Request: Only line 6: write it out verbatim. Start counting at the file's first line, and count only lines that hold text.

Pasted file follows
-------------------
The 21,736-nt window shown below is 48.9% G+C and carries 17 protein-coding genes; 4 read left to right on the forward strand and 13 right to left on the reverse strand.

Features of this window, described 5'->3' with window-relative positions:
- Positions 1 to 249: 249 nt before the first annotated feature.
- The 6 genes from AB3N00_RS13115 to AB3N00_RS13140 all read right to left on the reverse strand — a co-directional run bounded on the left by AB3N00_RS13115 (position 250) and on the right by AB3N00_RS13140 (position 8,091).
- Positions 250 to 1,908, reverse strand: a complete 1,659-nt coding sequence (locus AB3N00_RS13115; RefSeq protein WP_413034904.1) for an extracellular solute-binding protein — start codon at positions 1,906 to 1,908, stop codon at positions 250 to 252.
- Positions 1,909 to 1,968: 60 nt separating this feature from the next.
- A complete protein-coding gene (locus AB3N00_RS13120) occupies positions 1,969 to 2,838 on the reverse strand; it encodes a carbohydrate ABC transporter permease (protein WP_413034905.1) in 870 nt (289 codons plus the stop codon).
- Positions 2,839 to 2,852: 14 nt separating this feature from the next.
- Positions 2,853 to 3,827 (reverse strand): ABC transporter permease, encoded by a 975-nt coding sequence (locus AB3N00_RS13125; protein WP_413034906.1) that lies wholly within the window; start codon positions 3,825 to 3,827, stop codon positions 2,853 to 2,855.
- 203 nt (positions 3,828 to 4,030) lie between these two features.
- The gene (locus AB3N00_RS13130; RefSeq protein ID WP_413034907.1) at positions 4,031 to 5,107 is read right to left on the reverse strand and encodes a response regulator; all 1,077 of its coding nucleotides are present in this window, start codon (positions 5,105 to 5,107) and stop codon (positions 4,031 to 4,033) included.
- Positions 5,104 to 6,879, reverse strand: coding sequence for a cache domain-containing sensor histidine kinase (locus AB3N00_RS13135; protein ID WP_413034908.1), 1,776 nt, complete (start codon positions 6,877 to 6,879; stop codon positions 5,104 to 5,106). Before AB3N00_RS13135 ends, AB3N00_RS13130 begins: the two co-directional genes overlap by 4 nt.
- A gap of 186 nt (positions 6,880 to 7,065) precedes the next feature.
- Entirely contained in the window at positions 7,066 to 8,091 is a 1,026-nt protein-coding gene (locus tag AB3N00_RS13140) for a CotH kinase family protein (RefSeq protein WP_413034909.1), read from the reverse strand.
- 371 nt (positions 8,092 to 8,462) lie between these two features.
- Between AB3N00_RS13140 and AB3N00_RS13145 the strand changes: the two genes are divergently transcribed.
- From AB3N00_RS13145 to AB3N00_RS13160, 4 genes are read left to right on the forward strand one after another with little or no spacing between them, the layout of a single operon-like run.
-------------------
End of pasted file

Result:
- Positions 1,909 to 1,968: 60 nt separating this feature from the next.